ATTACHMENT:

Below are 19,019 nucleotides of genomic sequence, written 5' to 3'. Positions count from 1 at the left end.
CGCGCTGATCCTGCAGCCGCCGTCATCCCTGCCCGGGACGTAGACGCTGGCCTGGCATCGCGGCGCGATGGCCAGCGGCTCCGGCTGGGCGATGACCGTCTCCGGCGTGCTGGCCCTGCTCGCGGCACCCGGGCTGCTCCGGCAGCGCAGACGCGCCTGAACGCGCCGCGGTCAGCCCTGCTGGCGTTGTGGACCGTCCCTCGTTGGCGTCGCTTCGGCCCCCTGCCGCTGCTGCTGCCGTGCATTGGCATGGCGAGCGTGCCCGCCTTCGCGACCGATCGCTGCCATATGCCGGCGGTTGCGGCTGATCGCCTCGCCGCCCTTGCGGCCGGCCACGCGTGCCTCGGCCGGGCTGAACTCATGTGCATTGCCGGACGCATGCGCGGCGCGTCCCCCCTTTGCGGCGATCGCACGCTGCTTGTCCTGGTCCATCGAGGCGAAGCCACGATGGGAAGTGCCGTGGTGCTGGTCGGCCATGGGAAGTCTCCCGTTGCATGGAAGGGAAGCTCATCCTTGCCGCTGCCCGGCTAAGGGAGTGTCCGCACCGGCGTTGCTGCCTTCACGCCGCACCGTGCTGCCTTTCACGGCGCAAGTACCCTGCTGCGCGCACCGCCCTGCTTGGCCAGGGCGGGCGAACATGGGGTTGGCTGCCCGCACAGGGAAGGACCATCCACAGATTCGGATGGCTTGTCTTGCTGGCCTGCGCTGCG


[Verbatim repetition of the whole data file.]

Below are 19,019 nucleotides of genomic sequence, written 5' to 3'. Positions count from 1 at the left end.
CGCGCTGATCCTGCAGCCGCCGTCATCCCTGCCCGGGACGTAGACGCTGGCCTGGCATCGCGGCGCGATGGCCAGCGGCTCCGGCTGGGCGATGACCGTCTCCGGCGTGCTGGCCCTGCTCGCGGCACCCGGGCTGCTCCGGCAGCGCAGACGCGCCTGAACGCGCCGCGGTCAGCCCTGCTGGCGTTGTGGACCGTCCCTCGTTGGCGTCGCTTCGGCCCCCTGCCGCTGCTGCTGCCGTGCATTGGCATGGCGAGCGTGCCCGCCTTCGCGACCGATCGCTGCCATATGCCGGCGGTTGCGGCTGATCGCCTCGCCGCCCTTGCGGCCGGCCACGCGTGCCTCGGCCGGGCTGAACTCATGTGCATTGCCGGACGCATGCGCGGCGCGTCCCCCCTTTGCGGCGATCGCACGCTGCTTGTCCTGGTCCATCGAGGCGAAGCCACGATGGGAAGTGCCGTGGTGCTGGTCGGCCATGGGAAGTCTCCCGTTGCATGGAAGGGAAGCTCATCCTTGCCGCTGCCCGGCTAAGGGAGTGTCCGCACCGGCGTTGCTGCCTTCACGCCGCACCGTGCTGCCTTTCACGGCGCAAGTACCCTGCTGCGCGCACCGCCCTGCTTGGCCAGGGCGGGCGAACATGGGGTTGGCTGCCCGCACAGGGAAGGACCATCCACAGATTCGGATGGCTTGTCTTGCTGGCCTGCGCTGCG